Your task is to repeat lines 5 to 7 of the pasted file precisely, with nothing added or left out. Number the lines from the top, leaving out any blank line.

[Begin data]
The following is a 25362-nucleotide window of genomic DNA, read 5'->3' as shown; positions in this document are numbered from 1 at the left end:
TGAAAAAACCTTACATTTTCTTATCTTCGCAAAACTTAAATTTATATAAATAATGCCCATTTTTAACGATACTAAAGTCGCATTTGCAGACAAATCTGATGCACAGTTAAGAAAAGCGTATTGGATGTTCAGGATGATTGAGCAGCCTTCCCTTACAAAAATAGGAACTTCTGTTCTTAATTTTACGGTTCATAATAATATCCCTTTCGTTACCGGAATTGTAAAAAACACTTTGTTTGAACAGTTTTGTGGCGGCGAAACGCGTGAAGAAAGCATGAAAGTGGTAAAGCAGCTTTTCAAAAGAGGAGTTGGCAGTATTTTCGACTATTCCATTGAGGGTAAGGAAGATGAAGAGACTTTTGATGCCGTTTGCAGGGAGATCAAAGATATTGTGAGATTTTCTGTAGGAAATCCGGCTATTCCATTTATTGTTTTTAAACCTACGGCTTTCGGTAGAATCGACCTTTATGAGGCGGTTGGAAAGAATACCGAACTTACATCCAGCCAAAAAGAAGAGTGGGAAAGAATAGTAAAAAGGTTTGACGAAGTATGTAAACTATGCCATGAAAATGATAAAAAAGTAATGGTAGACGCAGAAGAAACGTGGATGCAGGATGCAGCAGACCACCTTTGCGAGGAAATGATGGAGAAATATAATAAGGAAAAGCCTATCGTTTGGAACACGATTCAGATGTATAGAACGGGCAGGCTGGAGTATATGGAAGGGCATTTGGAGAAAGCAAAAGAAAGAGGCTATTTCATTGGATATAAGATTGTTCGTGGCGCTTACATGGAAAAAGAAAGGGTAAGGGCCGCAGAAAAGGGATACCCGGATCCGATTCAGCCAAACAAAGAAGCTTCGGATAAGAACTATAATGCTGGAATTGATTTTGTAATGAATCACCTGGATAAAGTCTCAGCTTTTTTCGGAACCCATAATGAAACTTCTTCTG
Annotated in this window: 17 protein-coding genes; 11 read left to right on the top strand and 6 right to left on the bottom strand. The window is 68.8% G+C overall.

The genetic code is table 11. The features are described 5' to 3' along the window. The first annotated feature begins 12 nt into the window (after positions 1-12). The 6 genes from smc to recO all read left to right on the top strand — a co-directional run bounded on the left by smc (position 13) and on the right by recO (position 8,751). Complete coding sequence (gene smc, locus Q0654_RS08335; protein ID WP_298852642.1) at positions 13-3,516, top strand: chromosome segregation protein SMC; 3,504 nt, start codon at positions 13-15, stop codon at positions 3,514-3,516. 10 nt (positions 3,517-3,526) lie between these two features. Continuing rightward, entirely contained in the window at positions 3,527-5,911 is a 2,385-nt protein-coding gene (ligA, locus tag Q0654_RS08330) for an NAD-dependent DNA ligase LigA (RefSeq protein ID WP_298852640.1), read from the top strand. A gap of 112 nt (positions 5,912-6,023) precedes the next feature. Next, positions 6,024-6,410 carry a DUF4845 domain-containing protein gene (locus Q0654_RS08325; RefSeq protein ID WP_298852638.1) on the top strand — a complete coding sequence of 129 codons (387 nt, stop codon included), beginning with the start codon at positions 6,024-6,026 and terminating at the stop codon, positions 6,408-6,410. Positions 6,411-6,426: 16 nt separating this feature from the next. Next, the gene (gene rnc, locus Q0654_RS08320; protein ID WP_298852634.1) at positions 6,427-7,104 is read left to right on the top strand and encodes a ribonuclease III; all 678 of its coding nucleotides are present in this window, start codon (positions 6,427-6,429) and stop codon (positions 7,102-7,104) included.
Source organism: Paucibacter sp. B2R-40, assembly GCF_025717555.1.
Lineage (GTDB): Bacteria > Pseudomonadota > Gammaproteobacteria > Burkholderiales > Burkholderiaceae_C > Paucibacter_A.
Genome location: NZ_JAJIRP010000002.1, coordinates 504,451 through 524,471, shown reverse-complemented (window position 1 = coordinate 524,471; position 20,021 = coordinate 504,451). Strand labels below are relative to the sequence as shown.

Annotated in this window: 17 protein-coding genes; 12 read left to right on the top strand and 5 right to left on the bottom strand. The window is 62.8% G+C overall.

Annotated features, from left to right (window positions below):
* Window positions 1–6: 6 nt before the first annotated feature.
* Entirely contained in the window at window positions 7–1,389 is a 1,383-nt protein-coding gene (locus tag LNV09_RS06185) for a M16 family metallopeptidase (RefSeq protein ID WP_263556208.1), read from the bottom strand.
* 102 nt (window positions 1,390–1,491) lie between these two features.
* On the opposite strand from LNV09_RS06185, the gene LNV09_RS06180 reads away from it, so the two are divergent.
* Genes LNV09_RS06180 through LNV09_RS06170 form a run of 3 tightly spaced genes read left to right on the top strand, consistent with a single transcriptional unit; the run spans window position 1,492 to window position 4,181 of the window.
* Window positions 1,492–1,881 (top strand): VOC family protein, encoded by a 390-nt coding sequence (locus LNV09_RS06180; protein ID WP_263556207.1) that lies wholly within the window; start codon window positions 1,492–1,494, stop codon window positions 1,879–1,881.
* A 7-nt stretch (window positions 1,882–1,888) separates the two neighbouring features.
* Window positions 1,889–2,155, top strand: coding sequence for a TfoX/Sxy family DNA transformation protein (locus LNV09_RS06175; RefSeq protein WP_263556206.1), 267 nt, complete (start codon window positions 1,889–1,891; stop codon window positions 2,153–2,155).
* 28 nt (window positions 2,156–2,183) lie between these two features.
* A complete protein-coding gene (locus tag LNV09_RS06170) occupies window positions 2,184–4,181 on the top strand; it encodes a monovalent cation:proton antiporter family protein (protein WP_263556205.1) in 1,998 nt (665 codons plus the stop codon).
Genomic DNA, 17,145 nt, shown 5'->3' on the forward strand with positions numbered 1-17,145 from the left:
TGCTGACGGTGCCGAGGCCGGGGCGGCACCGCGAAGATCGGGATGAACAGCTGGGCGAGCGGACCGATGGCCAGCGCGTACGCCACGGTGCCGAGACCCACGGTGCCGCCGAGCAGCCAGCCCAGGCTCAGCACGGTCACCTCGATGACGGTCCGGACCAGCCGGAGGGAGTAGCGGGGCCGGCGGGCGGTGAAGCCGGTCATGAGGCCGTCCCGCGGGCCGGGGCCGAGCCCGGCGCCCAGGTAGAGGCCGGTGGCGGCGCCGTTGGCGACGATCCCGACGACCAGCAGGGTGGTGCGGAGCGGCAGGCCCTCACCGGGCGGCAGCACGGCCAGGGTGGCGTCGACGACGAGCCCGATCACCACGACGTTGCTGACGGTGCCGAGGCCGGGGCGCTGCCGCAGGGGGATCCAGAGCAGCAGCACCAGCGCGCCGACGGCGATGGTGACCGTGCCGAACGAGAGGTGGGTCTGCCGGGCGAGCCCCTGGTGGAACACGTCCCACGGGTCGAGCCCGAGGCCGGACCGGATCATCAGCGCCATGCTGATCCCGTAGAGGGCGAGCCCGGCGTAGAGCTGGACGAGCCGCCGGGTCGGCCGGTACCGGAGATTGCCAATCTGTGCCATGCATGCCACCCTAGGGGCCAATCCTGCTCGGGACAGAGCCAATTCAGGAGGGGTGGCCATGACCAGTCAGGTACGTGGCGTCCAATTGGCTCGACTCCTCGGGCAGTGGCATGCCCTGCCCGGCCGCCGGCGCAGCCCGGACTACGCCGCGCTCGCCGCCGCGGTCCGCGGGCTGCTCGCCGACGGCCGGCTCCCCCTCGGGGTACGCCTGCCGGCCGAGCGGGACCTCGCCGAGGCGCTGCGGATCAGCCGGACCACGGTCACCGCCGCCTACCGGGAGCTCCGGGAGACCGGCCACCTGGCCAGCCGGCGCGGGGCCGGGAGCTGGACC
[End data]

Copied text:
Source organism: Paucibacter sp. B2R-40, assembly GCF_025717555.1.
Lineage (GTDB): Bacteria > Pseudomonadota > Gammaproteobacteria > Burkholderiales > Burkholderiaceae_C > Paucibacter_A.
Genome location: NZ_JAJIRP010000002.1, coordinates 504,451 through 524,471, shown reverse-complemented (window position 1 = coordinate 524,471; position 20,021 = coordinate 504,451). Strand labels below are relative to the sequence as shown.